BI’s Article search uses Boolean search capabilities. If you are not familiar with these principles, here are some quick tips.
To search specifically for more than one word, put the search term in quotation marks. For example, “workers compensation”. This will limit your search to that combination of words.
To search for a combination of terms, use quotations and the & symbol. For example, “hurricane” & “loss”.
A Great American Insurance Group unit must wait until underlying litigation is resolved before it can be determined whether it must indemnify its policyholder, says a federal appeals court in upholding a lower court ruling.
Tulsa, Oklahoma-based Mid-Continent Casualty Co., a Great American unit, issued multiple policies to Lehigh Acres, Florida-based Delacruz Drywall Plastering & Stucco Inc., a construction company involved in building a community of single-family homes in Fort Myers, Florida, according to Friday’s ruling by the 11th U.S. Circuit Court of Appeals in Atlanta in Mid-Continent Casualty Co. v. Delacruz Drywall Plastering & Stucco Inc.
After the project was completed, several homeowners sued Atlanta-based Beazer Homes Corp., the general contractor that hired Delacruz, in Florida state court for defective construction.
Beazer then sued Delacruz, along with its other subcontractors, in Florida state court for breach of contract, contractual indemnity, negligence, common law indemnity and Florida building code violations.
Under the policies Mid-Continent issued to Delacruz, it is now defending the company in the underlying state court lawsuit, according to the ruling.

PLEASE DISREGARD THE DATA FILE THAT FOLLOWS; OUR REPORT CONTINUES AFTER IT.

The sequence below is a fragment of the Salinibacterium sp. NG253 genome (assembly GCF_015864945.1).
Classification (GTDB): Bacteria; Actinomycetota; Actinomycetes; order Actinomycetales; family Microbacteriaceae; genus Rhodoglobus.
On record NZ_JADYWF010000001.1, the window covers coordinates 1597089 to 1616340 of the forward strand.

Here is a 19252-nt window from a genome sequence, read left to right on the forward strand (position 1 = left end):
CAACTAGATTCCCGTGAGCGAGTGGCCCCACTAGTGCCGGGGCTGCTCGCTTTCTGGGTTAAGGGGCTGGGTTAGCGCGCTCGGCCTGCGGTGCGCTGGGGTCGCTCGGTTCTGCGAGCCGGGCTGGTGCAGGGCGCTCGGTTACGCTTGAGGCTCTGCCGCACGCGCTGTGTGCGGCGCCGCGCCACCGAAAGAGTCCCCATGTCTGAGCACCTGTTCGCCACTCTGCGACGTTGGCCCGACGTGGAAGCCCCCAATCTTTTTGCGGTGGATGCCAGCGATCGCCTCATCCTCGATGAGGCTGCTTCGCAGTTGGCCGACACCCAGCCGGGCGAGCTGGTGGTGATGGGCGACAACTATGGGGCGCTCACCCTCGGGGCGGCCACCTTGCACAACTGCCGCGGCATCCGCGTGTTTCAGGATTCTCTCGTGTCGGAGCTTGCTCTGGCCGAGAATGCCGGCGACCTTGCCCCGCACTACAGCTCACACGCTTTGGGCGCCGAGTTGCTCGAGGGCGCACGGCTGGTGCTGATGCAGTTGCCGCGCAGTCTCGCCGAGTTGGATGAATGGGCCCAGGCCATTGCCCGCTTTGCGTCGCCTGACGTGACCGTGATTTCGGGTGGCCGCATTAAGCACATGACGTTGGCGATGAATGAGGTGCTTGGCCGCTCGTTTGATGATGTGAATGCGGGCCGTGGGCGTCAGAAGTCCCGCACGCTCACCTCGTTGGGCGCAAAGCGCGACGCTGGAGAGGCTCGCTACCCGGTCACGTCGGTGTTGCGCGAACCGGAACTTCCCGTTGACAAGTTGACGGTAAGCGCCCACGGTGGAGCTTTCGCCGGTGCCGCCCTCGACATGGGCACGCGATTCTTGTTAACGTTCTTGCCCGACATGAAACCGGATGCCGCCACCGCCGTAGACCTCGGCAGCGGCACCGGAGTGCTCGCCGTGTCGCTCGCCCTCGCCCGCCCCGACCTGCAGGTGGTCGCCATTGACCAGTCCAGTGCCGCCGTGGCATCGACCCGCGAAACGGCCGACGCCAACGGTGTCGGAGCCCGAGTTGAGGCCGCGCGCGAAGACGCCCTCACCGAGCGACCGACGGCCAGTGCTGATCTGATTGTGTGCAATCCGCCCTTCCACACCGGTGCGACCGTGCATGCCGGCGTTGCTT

But Mid-Continent filed suit in U.S. District Court in Fort Meyers, seeking a declaration it is not also obligated to indemnify Delacruz in the underlying lawsuit because the company completed the allegedly defective construction outside its policies’ effective dates.
The District Court ruled Mid-Continent’s duty to indemnify was not “ripe” for adjudication, which was affirmed by a unanimous three-judge appeals court panel.
“As the district court noted in its order, many district courts in this circuit have ruled that an insurer’s duty to indemnify is not ripe until the underlying lawsuit is resolved or the insured’s liability is established,” said the ruling.
“We agree with these cases and the district court’s conclusion that MCC’s duty to indemnify Delacruz is not ripe for adjudication until the underlying lawsuit is resolved,” the panel said, in upholding the lower court’s ruling.
The attorneys in the case could not immediately be reached for comment.
In February, a federal appeals court upheld a lower court ruling and held a unit of the Hanover Insurance Group Inc. was not obligated to provide coverage to a construction firm being sued over work it had performed on condominium units because of a policy exclusion.
A unit of The Hanover Insurance Group Inc. was not obligated to provide coverage to a construction firm being sued over work it had performed on condominium units because of a policy exclusion, says a federal appeals court, in upholding a lower court ruling.